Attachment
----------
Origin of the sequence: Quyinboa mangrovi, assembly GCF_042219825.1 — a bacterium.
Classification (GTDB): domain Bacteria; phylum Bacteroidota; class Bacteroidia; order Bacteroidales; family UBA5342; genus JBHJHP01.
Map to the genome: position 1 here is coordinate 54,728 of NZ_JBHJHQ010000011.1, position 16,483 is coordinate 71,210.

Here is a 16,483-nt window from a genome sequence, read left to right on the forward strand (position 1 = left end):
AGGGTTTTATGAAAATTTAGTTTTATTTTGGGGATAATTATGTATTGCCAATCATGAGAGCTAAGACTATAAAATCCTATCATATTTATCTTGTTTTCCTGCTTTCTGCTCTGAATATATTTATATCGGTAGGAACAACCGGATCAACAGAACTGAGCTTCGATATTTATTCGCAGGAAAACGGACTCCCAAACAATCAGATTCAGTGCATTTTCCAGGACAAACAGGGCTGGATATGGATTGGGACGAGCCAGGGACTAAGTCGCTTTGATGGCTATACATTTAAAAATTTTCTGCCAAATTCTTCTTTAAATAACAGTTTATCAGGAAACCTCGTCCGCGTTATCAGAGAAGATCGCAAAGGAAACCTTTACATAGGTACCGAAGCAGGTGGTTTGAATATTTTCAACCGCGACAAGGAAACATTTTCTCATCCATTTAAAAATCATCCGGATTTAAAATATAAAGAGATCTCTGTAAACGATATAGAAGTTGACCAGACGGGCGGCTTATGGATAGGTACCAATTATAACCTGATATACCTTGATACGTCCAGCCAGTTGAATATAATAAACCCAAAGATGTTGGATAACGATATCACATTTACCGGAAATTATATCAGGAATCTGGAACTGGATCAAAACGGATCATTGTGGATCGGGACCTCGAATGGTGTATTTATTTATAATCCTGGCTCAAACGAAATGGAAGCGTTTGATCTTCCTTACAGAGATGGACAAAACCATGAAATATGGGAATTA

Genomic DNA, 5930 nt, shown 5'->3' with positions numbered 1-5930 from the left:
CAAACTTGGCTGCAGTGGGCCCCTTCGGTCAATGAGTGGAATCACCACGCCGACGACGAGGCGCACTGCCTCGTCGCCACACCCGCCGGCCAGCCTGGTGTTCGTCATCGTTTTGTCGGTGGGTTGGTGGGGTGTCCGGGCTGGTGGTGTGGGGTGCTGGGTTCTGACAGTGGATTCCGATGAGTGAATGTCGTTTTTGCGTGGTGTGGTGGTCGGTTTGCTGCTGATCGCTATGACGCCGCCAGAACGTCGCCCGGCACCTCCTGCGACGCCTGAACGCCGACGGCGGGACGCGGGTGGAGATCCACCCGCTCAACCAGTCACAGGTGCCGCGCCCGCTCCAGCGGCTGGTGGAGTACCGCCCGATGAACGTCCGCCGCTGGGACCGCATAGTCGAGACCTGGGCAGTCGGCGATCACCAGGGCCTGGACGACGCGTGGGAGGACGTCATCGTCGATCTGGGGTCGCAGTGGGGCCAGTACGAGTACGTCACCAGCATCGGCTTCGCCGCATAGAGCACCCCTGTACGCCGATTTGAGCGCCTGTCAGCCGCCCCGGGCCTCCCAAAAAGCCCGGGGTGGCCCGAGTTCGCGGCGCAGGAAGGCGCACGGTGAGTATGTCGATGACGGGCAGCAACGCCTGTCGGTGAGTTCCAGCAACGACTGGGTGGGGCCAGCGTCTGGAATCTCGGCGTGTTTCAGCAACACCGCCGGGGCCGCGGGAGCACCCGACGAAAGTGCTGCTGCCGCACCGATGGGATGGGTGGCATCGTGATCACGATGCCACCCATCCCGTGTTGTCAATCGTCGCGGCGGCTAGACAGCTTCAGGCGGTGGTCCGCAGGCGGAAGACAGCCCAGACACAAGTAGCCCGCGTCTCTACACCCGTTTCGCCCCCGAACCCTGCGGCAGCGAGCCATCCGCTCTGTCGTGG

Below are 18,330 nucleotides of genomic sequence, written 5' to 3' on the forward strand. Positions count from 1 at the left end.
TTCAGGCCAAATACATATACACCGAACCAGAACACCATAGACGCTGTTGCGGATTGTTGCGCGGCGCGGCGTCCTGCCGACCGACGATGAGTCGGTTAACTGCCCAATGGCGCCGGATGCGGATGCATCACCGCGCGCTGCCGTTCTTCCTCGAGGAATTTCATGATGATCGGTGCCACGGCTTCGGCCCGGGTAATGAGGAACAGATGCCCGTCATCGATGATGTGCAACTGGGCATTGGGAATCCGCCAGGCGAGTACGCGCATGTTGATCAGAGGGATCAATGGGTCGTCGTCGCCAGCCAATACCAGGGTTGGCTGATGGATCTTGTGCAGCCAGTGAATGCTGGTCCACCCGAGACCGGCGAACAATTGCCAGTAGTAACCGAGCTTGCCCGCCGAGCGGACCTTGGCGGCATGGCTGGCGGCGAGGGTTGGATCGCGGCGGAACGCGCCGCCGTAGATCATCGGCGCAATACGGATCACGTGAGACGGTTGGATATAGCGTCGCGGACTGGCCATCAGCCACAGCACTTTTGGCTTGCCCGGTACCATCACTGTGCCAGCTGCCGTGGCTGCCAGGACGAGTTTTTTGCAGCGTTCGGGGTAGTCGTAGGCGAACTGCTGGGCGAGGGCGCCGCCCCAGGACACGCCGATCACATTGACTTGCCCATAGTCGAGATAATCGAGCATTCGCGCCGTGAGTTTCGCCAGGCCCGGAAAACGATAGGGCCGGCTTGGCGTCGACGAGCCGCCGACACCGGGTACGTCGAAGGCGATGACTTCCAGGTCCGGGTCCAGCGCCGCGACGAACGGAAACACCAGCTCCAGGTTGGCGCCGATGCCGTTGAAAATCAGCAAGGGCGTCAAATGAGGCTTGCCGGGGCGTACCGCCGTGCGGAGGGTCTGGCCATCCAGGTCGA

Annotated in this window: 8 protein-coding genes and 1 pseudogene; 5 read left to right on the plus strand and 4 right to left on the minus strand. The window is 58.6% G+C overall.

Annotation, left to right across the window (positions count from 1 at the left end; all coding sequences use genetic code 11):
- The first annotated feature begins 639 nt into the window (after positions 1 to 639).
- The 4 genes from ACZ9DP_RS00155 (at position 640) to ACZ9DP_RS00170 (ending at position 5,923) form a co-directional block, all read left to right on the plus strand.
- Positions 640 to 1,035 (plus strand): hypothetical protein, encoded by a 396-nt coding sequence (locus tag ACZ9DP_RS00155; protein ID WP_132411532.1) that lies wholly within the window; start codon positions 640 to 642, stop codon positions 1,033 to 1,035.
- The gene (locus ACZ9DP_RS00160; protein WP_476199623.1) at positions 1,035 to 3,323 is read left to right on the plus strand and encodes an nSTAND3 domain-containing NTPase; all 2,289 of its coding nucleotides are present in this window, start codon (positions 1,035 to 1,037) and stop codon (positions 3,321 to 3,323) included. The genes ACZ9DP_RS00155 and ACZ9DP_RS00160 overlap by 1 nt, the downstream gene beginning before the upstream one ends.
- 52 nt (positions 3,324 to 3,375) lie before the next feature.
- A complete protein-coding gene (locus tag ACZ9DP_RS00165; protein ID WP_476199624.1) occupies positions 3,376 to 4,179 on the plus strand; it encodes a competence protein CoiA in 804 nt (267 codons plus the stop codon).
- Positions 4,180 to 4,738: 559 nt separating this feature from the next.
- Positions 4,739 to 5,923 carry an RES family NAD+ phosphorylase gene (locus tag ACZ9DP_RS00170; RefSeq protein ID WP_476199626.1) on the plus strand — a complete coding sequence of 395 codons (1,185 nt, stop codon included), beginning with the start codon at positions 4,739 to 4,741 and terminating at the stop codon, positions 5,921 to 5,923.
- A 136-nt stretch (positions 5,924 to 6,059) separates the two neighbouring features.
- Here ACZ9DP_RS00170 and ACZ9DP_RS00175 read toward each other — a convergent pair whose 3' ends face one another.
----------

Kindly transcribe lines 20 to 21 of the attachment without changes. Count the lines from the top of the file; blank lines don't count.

- A 136-nt stretch (positions 5,924 to 6,059) separates the two neighbouring features.
- Here ACZ9DP_RS00170 and ACZ9DP_RS00175 read toward each other — a convergent pair whose 3' ends face one another.